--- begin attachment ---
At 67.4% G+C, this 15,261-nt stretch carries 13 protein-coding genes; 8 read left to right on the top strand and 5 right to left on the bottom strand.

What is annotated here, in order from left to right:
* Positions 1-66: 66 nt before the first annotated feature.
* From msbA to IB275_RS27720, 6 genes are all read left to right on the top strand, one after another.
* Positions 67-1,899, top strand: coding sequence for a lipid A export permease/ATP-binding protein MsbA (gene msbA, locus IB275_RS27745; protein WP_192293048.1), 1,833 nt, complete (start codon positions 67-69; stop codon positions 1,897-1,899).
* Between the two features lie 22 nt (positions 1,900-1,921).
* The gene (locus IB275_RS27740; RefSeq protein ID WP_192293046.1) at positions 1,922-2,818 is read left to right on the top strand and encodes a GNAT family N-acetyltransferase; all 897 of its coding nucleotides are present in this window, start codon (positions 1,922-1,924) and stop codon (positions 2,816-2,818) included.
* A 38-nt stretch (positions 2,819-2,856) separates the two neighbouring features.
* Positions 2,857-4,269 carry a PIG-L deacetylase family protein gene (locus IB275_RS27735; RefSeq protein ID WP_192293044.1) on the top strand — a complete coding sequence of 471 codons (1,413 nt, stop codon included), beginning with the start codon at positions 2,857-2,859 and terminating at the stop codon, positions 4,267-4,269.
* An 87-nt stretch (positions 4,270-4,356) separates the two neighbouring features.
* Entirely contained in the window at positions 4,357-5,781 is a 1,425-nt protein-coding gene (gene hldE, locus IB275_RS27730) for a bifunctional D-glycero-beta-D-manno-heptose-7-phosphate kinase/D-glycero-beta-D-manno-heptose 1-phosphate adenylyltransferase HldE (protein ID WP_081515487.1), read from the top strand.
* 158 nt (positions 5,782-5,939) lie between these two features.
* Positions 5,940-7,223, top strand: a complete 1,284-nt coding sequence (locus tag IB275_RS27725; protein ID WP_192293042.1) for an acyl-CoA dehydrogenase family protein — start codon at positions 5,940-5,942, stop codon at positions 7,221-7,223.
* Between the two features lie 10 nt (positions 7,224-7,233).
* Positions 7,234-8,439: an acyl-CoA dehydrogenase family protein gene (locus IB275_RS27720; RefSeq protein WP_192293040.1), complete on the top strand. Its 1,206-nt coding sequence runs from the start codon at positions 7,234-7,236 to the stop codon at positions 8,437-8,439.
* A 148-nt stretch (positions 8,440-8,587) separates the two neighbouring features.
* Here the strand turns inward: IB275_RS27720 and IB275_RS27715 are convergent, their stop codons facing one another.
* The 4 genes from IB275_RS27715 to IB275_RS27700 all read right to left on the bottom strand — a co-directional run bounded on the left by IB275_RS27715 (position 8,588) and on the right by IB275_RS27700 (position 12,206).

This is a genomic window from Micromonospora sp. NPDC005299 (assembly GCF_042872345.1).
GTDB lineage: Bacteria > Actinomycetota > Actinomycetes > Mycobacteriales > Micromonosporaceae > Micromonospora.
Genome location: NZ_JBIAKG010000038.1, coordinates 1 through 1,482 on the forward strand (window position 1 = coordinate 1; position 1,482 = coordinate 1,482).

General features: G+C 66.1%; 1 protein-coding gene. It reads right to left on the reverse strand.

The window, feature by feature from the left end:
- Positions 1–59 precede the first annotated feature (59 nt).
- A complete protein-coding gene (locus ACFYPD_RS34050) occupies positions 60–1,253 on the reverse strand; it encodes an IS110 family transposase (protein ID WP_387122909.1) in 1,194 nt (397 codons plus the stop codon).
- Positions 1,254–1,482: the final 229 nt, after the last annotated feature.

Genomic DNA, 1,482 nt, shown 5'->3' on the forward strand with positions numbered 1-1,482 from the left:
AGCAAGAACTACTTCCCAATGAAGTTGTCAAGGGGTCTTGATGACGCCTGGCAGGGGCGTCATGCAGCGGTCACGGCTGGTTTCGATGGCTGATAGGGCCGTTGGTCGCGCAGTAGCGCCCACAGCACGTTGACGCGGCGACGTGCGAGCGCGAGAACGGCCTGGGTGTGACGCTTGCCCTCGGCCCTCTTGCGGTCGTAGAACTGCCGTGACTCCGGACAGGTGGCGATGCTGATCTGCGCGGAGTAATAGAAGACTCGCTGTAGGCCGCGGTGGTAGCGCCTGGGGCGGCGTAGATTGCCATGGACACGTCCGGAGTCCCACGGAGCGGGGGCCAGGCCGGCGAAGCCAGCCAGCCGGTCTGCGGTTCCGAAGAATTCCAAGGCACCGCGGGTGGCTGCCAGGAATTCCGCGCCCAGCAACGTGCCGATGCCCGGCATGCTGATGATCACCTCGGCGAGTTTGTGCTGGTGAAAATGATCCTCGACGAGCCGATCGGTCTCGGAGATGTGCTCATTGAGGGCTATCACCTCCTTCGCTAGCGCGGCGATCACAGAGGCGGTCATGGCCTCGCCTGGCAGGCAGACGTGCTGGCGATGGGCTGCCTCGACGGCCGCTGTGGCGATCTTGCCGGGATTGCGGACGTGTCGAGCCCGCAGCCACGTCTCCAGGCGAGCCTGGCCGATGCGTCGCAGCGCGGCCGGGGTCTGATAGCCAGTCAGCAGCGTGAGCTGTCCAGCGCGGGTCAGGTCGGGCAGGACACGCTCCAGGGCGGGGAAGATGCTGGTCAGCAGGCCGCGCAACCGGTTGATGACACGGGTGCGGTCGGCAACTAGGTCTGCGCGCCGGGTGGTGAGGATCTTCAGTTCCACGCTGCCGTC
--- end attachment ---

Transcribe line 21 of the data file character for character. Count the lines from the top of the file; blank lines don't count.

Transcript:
Genome location: NZ_JBIAKG010000038.1, coordinates 1 through 1,482 on the forward strand (window position 1 = coordinate 1; position 1,482 = coordinate 1,482).